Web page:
How to Cook a Steak

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My son is hitting his growth stage. As such, he is requesting lots of protein in his diet. I am all too happy to oblige him. One of his favorite meals these days; steak. For this, there are all sorts of ideas, recipes, dry rubs, aged meat and so on. I find simple is best.

The first step, get good meat. Grass fed beef has a different taste and texture. It is always important to understand the differences between grass fed and corn fed beef. Cattle are grazing animals. They take food which we cannot eat and turn it into products that we can eat. They are not designed to eat corn. In fact, eating too much corn based feed with cause their stomachs to get infected, which then requires antibiotics to cure. During their life time cattle are, in effect, giant food processors. They need to be treated humanely.

Next step, get the right cuts of beef. You want some fat, which adds flavor and contrary to popular opinion, is good for you. Grass fed beef tends to be a little bit tougher. For grilling; New York Strip steak, London Broil, or T-bone cuts are the best. T-bone steaks will tend to have the most fat.

Next step, good preparation. The only thing I put on steak is some salt. About 4-5 hours before cooking, I rub about 1/2 teaspoon of salt into both sides of the steak. This really makes the meat flavorful. Prior to cooking, I take the steak out of the fridge for 30-40 minutes and let it get to room temperature.

Steak cooked medium rare

Grilling is the easy part. Get the grill nice and hot, I usually have it on high for 5-10 minutes before putting the steak on. Next, cook the steak about 5 minutes on each side depending on how well or not well done you like your meat. If you want to make fancy crossed grill marks, then you can flip it over three times, once every 2.5 minutes. The internal temperature must reach 160 degrees F.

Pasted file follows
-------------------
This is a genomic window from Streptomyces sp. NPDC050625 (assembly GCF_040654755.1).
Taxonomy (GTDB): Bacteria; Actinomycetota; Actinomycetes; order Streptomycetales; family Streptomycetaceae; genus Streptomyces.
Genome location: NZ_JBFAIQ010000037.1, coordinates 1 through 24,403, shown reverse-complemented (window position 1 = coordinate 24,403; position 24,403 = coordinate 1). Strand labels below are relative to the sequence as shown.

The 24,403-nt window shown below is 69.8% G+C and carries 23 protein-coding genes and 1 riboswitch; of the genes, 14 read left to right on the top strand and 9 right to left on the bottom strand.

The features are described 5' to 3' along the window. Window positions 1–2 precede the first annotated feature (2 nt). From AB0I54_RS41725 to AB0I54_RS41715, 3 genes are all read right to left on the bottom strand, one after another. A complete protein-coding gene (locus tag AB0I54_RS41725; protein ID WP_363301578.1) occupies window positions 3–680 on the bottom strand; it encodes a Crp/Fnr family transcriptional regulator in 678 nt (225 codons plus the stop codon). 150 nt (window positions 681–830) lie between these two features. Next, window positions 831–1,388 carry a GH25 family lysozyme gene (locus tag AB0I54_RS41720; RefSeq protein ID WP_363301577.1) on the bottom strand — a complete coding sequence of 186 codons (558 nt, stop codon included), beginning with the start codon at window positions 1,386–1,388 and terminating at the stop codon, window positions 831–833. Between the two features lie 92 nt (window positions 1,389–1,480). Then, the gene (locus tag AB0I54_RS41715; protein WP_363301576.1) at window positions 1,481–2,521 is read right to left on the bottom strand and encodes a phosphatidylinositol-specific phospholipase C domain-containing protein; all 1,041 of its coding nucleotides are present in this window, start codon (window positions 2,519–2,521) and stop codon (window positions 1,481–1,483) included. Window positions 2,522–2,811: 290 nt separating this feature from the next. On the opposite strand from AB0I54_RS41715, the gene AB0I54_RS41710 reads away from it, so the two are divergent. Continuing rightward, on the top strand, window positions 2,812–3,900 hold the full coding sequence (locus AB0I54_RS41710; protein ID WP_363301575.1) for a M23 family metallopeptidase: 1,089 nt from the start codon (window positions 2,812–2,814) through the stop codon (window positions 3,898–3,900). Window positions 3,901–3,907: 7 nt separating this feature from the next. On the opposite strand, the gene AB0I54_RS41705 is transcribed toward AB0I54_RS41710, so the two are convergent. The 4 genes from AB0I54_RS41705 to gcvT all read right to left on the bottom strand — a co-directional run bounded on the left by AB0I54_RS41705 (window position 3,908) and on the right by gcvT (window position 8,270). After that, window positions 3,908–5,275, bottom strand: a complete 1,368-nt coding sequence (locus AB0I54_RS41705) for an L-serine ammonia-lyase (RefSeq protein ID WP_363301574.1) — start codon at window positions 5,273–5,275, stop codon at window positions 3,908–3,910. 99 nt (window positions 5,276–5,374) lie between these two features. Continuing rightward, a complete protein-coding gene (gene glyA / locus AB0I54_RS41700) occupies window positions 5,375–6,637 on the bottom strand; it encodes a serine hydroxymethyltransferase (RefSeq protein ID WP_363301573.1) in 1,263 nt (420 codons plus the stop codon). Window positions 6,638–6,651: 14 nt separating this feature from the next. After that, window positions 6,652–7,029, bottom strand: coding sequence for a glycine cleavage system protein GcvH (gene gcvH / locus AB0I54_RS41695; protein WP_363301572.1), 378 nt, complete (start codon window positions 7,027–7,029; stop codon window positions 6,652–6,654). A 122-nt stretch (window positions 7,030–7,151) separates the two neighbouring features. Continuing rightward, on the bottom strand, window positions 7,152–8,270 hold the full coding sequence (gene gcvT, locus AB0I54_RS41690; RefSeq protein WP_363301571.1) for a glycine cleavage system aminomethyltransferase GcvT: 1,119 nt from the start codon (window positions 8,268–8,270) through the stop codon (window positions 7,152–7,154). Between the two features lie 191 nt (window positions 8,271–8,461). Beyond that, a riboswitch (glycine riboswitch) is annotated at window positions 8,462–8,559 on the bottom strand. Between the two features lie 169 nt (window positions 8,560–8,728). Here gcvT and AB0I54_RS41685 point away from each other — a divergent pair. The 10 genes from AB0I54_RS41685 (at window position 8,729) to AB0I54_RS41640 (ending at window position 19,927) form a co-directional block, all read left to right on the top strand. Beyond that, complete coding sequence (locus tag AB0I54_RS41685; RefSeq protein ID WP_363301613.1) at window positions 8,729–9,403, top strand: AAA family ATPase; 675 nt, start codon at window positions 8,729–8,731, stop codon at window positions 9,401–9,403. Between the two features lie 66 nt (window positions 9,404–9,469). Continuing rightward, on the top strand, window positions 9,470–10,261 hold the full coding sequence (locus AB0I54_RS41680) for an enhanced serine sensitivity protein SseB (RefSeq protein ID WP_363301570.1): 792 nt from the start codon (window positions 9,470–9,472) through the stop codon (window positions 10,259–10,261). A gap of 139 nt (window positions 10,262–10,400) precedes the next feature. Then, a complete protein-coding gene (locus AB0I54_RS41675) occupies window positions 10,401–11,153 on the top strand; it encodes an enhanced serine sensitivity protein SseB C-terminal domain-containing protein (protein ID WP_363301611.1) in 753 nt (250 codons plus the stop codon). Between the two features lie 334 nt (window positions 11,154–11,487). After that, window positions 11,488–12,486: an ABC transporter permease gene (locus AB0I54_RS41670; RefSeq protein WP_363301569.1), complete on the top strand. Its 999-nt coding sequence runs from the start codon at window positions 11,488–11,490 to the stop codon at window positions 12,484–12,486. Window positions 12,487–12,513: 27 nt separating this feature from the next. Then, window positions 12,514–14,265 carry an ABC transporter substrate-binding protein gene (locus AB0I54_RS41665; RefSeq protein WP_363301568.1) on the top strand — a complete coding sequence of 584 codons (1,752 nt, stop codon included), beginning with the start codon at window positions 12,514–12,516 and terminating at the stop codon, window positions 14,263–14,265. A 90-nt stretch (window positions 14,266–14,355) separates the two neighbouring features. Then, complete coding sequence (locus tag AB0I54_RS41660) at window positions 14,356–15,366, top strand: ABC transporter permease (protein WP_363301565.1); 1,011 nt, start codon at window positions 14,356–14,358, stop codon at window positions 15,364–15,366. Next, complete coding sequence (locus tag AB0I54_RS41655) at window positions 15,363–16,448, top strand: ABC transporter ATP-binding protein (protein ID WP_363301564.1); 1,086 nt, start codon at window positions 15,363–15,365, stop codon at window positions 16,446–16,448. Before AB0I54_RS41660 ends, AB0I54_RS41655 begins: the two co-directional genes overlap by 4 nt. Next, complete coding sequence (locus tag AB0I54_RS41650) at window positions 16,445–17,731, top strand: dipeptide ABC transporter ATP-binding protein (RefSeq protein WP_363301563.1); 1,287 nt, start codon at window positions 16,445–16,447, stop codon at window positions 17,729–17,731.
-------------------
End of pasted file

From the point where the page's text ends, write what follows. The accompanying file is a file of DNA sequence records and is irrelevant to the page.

Yummy!

Finally, enjoy!

There is no A-1 and no barbecue sauce in my house. Well raised, well prepared meat does not need anything to cover up its flavor.

Blackened Salmon

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I enjoy eating well. As mentioned previously, I went through a period when I was craving salmon. I tried cooking it many ways; broiled, grilled, etc. I found this simple easy to bake blackened salmon recipe to be the best.

One pound salmon filet

The following is required:

  • 1 lb filet salmon
  • 1 tsp cumin
  • 1 tsp paprika
  • 1/4 tsp garlic powder
  • 1/4 tsp onion powder
  • 1/4 tsp ground black pepper
  • pinch ground red pepper or to taste

Pre-heat the oven to 350 degrees F. Place the filet salmon skin down on aluminum foil lined baking pan. Mix the remaining ingredients together and sprinkle on the salmon filet. Place on middle rack of oven and bake for 16-20 minutes depending on the thickness of the salmon.

Sprinkle with fresh lemon juice and garnish with parsley.

Some people like to wax on about how good salmon is or how healthy it is for you. If you are here, you likely already know these things. You can research the health benefits of Omega-3 fatty acids by starting with the Wikipedia article: Omega-3 fatty acid. As noted in that article, it is better to eat natural sources of Omega-3s than to take supplements.

LCHF diet